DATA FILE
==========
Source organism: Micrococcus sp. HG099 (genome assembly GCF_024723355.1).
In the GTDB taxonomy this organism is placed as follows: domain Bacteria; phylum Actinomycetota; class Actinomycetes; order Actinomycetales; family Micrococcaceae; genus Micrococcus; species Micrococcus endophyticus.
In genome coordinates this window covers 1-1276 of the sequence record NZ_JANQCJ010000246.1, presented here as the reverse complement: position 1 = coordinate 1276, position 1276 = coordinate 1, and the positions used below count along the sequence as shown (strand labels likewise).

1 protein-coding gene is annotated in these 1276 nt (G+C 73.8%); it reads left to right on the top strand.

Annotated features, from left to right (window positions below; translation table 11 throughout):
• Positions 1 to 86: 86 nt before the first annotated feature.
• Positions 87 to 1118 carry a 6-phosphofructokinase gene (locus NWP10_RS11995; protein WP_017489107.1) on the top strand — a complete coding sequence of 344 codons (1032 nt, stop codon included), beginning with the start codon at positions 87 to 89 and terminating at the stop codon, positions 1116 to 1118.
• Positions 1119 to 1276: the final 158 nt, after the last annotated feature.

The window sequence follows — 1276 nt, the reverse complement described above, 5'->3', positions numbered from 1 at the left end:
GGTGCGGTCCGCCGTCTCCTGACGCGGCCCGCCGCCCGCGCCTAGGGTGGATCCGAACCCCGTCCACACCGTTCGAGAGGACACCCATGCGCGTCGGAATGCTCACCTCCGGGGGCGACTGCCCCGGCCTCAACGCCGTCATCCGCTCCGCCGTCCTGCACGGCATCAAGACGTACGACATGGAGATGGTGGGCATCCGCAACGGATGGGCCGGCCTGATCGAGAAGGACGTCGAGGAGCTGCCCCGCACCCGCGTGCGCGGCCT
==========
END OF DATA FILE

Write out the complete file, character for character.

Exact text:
Source organism: Micrococcus sp. HG099 (genome assembly GCF_024723355.1).
In the GTDB taxonomy this organism is placed as follows: domain Bacteria; phylum Actinomycetota; class Actinomycetes; order Actinomycetales; family Micrococcaceae; genus Micrococcus; species Micrococcus endophyticus.
In genome coordinates this window covers 1-1276 of the sequence record NZ_JANQCJ010000246.1, presented here as the reverse complement: position 1 = coordinate 1276, position 1276 = coordinate 1, and the positions used below count along the sequence as shown (strand labels likewise).

1 protein-coding gene is annotated in these 1276 nt (G+C 73.8%); it reads left to right on the top strand.

Annotated features, from left to right (window positions below; translation table 11 throughout):
• Positions 1 to 86: 86 nt before the first annotated feature.
• Positions 87 to 1118 carry a 6-phosphofructokinase gene (locus NWP10_RS11995; protein WP_017489107.1) on the top strand — a complete coding sequence of 344 codons (1032 nt, stop codon included), beginning with the start codon at positions 87 to 89 and terminating at the stop codon, positions 1116 to 1118.
• Positions 1119 to 1276: the final 158 nt, after the last annotated feature.

The window sequence follows — 1276 nt, the reverse complement described above, 5'->3', positions numbered from 1 at the left end:
GGTGCGGTCCGCCGTCTCCTGACGCGGCCCGCCGCCCGCGCCTAGGGTGGATCCGAACCCCGTCCACACCGTTCGAGAGGACACCCATGCGCGTCGGAATGCTCACCTCCGGGGGCGACTGCCCCGGCCTCAACGCCGTCATCCGCTCCGCCGTCCTGCACGGCATCAAGACGTACGACATGGAGATGGTGGGCATCCGCAACGGATGGGCCGGCCTGATCGAGAAGGACGTCGAGGAGCTGCCCCGCACCCGCGTGCGCGGCCT